Wednesday, March 7, 2018

Laos closes wood processing plants to comply with PM’s Order

By:  Somsack Pongkhao, Vientiane Times, March 5, 2018

VIENTIANE - Some 349 wood processing plants and over 1,000 family-based furniture workshops have been shut down since the Prime Minister’s Order No. 15 was issued in 2016.

These drastic measures are intended to reform regulation of the timber industry and ensure that only finished wood products are exported.

Director General of the Industry and Handicraft Department under the Ministry of Industry and Commerce, Mr Manolack Rasachak, told Vientiane Times on Friday that many more processed wood products are now being exported, mainly to China.

“The closer oversight of processing plants not only encourages more investment in wood/timber processing businesses but also generates employment for local people,” Mr Manolack said.

“Most wood processing businesses have improved their operations to satisfy the government’s requirements as stipulated by the PM’s Order No. 15.”

The Order was issued on May 13, 2016, banning the export of all types of unfinished wood products including timber and logs.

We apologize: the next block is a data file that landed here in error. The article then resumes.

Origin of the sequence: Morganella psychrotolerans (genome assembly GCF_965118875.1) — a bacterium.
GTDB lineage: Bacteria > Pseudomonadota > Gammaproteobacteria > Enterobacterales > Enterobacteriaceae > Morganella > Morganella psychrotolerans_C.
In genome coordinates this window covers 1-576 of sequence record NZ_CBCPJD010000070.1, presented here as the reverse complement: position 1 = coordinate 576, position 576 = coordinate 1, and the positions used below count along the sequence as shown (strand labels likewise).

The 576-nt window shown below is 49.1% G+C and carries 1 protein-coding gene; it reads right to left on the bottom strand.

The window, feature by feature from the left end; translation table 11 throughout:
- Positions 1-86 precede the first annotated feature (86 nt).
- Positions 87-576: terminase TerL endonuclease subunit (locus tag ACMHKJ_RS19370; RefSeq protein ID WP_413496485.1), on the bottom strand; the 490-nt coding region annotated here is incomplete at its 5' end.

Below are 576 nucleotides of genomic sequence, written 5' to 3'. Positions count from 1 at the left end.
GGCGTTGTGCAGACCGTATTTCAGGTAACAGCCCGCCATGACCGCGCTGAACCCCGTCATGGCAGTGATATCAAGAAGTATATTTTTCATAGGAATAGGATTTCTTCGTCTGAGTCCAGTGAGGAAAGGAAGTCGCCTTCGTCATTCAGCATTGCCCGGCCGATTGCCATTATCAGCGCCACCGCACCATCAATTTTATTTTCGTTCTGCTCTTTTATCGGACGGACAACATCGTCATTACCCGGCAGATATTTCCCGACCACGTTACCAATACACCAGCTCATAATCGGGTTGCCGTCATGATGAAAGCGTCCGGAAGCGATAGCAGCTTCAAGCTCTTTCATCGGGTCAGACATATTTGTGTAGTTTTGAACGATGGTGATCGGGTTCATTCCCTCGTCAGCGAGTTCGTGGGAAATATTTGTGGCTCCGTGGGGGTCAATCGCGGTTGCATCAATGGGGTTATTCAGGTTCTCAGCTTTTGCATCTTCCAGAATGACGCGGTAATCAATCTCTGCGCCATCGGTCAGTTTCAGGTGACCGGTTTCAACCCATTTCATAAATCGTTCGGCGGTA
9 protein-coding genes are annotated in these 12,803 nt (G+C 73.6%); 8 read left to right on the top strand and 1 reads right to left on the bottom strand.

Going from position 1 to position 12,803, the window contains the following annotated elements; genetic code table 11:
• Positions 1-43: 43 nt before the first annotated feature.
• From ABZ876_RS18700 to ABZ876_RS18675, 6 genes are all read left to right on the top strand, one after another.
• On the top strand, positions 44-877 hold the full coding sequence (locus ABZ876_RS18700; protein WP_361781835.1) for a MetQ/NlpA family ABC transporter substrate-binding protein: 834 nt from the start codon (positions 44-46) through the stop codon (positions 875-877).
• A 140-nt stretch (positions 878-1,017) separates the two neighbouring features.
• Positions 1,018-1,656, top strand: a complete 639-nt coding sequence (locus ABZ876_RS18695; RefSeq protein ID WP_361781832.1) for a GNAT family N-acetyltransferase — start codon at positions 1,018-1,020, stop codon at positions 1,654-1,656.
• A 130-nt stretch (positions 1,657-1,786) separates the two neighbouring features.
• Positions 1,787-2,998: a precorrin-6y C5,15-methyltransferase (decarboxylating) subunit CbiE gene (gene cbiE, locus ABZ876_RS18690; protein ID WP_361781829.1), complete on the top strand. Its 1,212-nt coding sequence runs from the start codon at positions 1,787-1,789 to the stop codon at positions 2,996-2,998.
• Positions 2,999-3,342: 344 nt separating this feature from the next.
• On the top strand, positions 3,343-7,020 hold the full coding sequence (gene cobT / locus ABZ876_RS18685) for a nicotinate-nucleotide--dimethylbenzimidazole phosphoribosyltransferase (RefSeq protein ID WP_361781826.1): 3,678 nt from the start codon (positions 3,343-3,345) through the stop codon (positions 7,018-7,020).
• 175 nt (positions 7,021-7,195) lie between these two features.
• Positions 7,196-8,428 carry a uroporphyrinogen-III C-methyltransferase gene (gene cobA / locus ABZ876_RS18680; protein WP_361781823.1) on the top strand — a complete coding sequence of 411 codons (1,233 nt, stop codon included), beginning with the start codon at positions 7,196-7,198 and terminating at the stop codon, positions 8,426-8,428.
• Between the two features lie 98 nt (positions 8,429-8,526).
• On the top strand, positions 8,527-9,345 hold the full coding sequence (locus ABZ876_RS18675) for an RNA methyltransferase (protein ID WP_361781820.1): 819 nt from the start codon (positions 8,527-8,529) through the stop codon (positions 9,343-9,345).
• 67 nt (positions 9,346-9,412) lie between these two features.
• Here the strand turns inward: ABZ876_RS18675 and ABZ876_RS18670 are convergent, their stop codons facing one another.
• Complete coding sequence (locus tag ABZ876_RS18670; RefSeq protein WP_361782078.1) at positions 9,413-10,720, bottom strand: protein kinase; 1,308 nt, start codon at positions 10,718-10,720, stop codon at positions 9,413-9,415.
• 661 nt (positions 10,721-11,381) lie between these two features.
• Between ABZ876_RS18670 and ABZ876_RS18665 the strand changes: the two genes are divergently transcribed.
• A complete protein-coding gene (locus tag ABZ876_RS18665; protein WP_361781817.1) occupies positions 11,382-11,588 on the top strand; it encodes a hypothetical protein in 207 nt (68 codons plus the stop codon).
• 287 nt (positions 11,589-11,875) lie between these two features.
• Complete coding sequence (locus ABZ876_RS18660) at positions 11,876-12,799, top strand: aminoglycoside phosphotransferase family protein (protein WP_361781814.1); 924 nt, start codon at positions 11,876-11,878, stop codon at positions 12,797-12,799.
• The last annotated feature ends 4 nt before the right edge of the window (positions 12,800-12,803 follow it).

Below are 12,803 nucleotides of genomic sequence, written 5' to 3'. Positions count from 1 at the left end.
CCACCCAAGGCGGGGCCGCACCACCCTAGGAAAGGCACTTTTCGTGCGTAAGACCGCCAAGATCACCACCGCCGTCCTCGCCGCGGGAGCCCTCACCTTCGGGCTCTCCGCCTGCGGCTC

This is considered a significant move in the battle to clamp down on the illicit trade in wood. If all parties strictly comply with the order, sawmills and wood processing factories will improve their operations.

As a result of the Order, 349 out of 1,500 wood processing plants and more than 1,000 out of 1,178 family-based furniture plants have been closed.

Authorities have warned the owners of wood processing factories to strictly comply with the law and to pay all taxes owed to the government.

Since the Order came into effect, over 60,000 cubic metres of processed wood products have been exported to other countries, with a total value of over US$30 million.

Mr Manolack said some wood processing plants hired skilled craftsmen from overseas, particularly from China, to make wood products especially for the Chinese market.

“One of the most important things for Laos is to improve the skills of our workers, which is essential if we want to penetrate foreign markets. Our raw materials (timber) will be given to local producers to process, which has the potential to generate more income for Laos,” he said.

Government officials say the enforcement of the Prime Minister’s Order has had a positive effect.

The order has not only helped to address illegal logging but has lent support to the war on corruption in the timber industry.

Despite these significant achievements, Prime Minister Thongloun Sisoulith last year reiterated the need for the sectors concerned to strictly comply with the order as the government wants forestry to be properly managed to ensure a balance between the number of trees felled and those planted.

Sustained management will enable Laos to accomplish its goal of increasing forest cover to 70 percent of the country’s terrain by 2020, which will assist socio-economic development and poverty reduction efforts.

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